It will be five years in August since Atlanta Ballet unveiled plans to create a more contemporary artistic profile. The following spring, the company announced the ambitious commission, Twyla Tharp’s The Princess and the Goblin. When the venerable choreographer came here to work intensively with the company, it seemed a significant step in a rapid transformation.
The ballet has since relied on a combination of classically based story ballets (Atlanta Ballet’s Nutcracker earned a record-breaking $2.2 million last December); works by internationally sought-after choreographers; and new, nontraditional works by emerging and midcareer dance makers that reflect the company’s character and the city’s culture, commissioned with a commitment to creative risk taking. From an artistic standpoint, the formula is working with surprising success.
It puts artistic director John McFall in a great position to celebrate his 20th anniversary with the company. Last week, he spoke before a select group of patrons and staff about how today’s dancers have extraordinary technique — but few have the passion, intelligence and will required to be an Atlanta Ballet dancer.
“During the last several years,” McFall said, “we have pushed the limits with dancers and audiences, reimagining what is possible, physically, mentally and emotionally as artists.”
Referencing the success of Helen Pickett’s Camino Real, McFall said, “I’m inspired by our village of arts collaboration and what we’ve been able to do together.”
He mentioned an old photo of Dorothy Alexander, founder of Atlanta Ballet, and pointed out a couple of ways in which the company remains true to her ideals, such as a closeness to nature in the chamber troupe Wabi Sabi, and the use of text in Helen Pickett’s Camino Real. Today’s Atlanta Ballet looks radically different from its early incarnations, but the upcoming season reflects Alexander’s vision at many levels.
Ballet was a rarity in most American cities and towns when Alexander founded her concert group in 1929. She had studied with teachers in New York, but was determined to build a company — and a supportive community — in her home city. She believed that if dance was going to take root in the United States — and be accepted on a level with opera, theater and orchestral music — it would have to grow at a grassroots level within communities across the country.
In 1956, Alexander organized the first Southeastern Regional Ballet Festival, which became the launching point of the American regional dance movement and the impetus to form the National Association for Regional Ballet.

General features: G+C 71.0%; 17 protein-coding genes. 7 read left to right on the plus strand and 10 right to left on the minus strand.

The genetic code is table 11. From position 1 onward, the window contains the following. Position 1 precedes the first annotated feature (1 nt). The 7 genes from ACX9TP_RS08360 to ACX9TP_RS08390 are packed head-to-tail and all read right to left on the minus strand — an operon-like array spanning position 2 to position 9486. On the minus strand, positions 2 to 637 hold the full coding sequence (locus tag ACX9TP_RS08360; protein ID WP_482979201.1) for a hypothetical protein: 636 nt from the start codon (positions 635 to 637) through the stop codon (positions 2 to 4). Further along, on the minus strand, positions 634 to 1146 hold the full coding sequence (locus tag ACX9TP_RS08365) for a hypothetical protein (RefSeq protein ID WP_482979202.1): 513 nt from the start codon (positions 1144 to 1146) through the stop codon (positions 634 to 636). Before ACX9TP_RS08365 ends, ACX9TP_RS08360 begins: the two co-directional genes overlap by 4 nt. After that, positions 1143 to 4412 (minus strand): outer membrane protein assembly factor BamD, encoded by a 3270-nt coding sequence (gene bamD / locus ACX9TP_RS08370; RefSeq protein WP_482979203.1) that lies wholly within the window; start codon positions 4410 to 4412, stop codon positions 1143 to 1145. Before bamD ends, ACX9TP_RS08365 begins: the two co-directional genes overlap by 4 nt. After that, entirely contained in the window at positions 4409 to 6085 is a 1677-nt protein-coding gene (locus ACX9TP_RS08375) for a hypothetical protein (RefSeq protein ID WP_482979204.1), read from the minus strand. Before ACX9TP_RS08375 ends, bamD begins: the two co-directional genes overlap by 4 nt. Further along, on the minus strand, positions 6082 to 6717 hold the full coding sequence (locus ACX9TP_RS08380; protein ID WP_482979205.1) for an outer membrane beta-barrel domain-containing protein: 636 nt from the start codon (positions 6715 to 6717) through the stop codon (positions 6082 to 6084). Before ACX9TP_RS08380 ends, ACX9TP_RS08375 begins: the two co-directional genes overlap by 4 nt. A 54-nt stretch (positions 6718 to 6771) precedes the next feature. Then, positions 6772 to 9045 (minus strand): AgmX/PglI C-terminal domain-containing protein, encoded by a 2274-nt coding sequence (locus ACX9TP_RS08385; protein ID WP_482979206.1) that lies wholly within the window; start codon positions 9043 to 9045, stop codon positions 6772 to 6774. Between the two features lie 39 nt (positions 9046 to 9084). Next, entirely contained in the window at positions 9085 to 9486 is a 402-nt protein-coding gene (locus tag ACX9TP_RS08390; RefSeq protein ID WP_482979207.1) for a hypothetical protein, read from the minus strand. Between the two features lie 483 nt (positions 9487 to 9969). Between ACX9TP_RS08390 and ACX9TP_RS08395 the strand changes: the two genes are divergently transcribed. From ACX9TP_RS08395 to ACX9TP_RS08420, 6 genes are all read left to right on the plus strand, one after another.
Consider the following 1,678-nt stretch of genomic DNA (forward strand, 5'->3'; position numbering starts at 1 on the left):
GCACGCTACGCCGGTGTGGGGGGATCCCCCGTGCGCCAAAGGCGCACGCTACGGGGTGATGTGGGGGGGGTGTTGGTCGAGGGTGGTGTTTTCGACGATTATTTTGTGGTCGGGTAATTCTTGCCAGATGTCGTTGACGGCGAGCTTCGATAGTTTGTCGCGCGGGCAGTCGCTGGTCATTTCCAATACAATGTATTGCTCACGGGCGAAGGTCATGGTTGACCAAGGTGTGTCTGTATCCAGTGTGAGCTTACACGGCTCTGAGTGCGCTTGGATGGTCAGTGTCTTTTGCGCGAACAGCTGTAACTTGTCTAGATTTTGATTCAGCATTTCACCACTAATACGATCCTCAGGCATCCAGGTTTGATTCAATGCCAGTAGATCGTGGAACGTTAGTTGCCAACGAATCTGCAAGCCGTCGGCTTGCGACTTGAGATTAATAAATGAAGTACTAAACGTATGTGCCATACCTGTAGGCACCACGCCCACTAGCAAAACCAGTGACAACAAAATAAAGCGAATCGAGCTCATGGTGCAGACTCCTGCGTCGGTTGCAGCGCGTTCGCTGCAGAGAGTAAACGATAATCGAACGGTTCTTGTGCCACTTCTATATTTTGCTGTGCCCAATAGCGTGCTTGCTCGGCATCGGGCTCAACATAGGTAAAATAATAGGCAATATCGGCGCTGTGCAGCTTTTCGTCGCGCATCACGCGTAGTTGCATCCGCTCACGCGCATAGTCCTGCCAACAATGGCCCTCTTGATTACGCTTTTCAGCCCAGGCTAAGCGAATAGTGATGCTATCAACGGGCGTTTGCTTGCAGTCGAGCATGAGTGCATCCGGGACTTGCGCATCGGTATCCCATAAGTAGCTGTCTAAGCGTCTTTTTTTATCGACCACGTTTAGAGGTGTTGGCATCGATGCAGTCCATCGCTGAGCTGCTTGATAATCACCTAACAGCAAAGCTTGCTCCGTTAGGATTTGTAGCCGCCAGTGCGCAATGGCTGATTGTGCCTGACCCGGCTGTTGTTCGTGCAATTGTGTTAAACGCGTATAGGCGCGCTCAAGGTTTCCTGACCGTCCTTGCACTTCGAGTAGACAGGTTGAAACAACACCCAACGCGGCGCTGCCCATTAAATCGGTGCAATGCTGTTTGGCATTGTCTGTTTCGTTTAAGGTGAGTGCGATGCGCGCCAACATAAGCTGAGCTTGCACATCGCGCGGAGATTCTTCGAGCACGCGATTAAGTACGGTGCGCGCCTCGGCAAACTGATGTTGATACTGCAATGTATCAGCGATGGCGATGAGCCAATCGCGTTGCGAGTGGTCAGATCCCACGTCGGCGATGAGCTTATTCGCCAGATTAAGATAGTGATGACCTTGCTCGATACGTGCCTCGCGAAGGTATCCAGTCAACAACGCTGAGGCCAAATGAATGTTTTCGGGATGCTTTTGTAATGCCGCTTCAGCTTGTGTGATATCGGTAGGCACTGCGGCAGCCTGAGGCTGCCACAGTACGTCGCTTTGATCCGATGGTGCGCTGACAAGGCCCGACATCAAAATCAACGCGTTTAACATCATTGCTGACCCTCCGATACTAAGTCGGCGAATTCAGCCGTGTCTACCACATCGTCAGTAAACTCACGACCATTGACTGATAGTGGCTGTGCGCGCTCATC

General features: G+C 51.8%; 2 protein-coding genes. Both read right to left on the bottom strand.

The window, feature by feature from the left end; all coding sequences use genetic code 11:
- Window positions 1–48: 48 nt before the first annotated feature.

Regional ballet festivals helped drive up standards from within the organizations through artistic exchange, master classes and performances of works chosen by adjudication. Alexander set a precedent that submitted works could not be taken from standard classical repertoire. This encouraged companies to create original choreography, making a place for a distinctly American repertoire to grow. Such works often reflected their region’s culture and geography.
At a time when most Americans viewed ballet and modern dance as separate idioms, Alexander envisioned an American classical dance style, dance critic Doris Hering wrote, that would combine the “logic of ballet and the dynamism of contemporary dance into an indigenous language.” Alexander embraced both dance forms, with a philosophy bent on nurturing the individual’s creative, social, intellectual and spiritual development.
Twyla Tharp’s The Princess and the Goblin embodies Alexander’s values in so many ways, from the blending of ballet with modern dance to the ballet’s cast. Ranging from young children to mature company members, with a span of age-appropriate roles, the cast represents many levels of a ballet company community.
The Princess and the Goblin also reflects Alexander’s love of story ballets and the artistry — beyond technique — that storytelling requires.
Atlanta Ballet dancer John Welker explained some of the ways in which Tharp helped galvanize the company in 2011. “Twyla was able to communicate very clearly that we are not mere dancers but artists who, through our daily choices and state of mind, can have a profound impact on the quality of work we do, and the audiences we dance for.”